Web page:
China Yield Curve Steepens. Good Sign for Growth? Not Quite
(Bloomberg) -- As U.S. debates linger about the dangers being flagged by a flattening yield curve, there’s been little cheer about the steepening trend in China’s equivalent.
Ten-year Chinese government bonds yield about 40 basis points more than three-year notes, up from about 30 basis points a year ago. That’s a significantly wider spread than the 18 basis-point premium of 10-year Treasuries over two-year ones, and a similar steepening in a developed market might be interpreted as a bullish sign for the economic outlook. (Under the assumption that interest rates will be higher in future as growth improves.)
Yet China watchers caution that its yield curve doesn’t yet contain the sorts of signals found elsewhere. Part of the reason can be seen in the gauge of the curve itself: using a two-year yield reference, as for Treasuries, is challenging because of less readily available data for the history of two-year notes. And at the longer end, lower trading volumes for Chinese debt argue against drawing strong conclusions about expectations for growth and inflation.
“Market participation mostly reflects big commercial banks that have a buy and hold strategy -- sometimes answering the government’s directives,” said Hao Hong, chief strategist at Bocom International Holdings Co. in Hong Kong. “It is not necessarily an expression of underlying opinions.”
China’s curve steepened as the central bank injected liquidity into the banking system, through facilities such as a new targeted lending tool, pulling down shorter-dated rates. Long-term yields have also retreated in recent months, but not by as much -- reflecting some expectation that China will resume its focus on reining in financial leverage, according to Alex Wong at Ample Capital Ltd.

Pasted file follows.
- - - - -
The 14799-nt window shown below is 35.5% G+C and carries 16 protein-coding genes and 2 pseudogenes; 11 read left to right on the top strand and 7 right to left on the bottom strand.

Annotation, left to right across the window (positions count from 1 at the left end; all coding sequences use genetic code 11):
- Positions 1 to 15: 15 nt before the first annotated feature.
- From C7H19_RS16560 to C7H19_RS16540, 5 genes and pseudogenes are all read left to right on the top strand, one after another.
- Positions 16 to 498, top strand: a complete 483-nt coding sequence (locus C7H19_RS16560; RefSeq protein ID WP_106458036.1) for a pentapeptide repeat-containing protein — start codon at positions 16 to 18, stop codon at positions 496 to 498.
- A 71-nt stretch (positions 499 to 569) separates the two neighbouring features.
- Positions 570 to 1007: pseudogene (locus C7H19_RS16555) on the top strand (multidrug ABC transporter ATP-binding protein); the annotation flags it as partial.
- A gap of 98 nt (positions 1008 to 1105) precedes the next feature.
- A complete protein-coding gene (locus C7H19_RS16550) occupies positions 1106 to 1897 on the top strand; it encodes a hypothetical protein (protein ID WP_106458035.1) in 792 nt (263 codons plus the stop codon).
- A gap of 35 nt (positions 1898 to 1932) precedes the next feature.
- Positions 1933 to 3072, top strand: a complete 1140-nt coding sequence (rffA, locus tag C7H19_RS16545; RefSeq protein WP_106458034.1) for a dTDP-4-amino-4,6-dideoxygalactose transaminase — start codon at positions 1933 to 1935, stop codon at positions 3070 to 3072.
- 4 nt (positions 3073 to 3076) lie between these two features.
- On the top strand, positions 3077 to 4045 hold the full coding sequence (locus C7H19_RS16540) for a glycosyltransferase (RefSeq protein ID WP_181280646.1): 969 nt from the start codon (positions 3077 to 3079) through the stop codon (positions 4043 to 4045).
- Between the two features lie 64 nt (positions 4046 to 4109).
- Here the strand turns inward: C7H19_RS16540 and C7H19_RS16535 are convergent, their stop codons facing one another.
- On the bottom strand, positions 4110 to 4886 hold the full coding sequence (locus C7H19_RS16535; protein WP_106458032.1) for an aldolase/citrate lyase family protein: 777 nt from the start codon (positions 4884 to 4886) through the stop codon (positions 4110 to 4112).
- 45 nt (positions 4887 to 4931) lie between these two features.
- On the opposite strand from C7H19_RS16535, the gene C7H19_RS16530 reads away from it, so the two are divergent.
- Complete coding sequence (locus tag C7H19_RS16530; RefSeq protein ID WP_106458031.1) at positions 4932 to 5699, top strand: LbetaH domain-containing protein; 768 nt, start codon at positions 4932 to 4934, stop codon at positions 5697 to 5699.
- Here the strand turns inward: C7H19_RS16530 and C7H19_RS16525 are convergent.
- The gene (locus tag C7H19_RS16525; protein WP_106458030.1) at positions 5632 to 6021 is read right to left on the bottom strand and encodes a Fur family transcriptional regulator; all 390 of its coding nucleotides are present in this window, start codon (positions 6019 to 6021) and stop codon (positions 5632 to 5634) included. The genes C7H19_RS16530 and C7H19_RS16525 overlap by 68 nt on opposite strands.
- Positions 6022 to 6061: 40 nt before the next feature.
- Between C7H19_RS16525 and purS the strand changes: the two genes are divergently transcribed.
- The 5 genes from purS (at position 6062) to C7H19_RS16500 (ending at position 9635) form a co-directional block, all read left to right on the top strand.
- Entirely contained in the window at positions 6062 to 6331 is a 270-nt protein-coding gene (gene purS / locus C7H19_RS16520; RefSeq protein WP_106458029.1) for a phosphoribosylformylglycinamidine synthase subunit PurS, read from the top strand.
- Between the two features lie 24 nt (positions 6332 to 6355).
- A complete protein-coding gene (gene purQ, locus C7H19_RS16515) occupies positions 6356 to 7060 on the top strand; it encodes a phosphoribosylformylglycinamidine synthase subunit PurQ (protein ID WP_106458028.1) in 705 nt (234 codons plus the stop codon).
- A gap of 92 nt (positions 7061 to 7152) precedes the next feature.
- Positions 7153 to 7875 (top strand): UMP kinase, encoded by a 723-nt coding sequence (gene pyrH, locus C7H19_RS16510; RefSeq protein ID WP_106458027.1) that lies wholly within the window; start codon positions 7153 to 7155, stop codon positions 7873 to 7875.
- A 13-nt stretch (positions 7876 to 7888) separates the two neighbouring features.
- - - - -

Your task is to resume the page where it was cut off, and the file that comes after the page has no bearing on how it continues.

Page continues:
“They may like to resume deleveraging once conditions allow,” said Wong, director of asset management at Ample in Hong Kong. “So longer-term rates are able to stay higher but the short-term rates are under pressure.”
China’s bond market is the world’s third largest, but like those in many emerging markets, it lacks the sort of volume in sophisticated hedging tools such as futures and options found in developed nations that allow investors to trade views on growth, inflation or interest rates.
Back in 2017, China’s yield curve inverted -- a move that in a U.S. context would be taken by some as anticipating a downturn. As Federal Reserve Vice Chairman Richard Clarida said Monday, inversions in the Treasuries curve “don’t happen a lot, and when they do happen that is typically a signal that the economy is either slowing sharply or could even go into a recession.”
China’s growth has indeed eased some since 2017, though by just tenths of a percentage point. The expansion is still clocking faster than 6 percent, though the latest manufacturing data released Thursday showcased continuing concerns about the slowdown.
As the central bank champions new products and an influx of foreign investment into China’s bond market, it may in time improve the signaling of the yield curve.
“The yield curve of China is not that informative at the moment” compared with major markets, said Xia Le, Hong Kong-based chief Asia economist at Banco Bilbao Vizcaya Argentaria SA. “But its importance has been strengthening as China’s financial market develops fast.”
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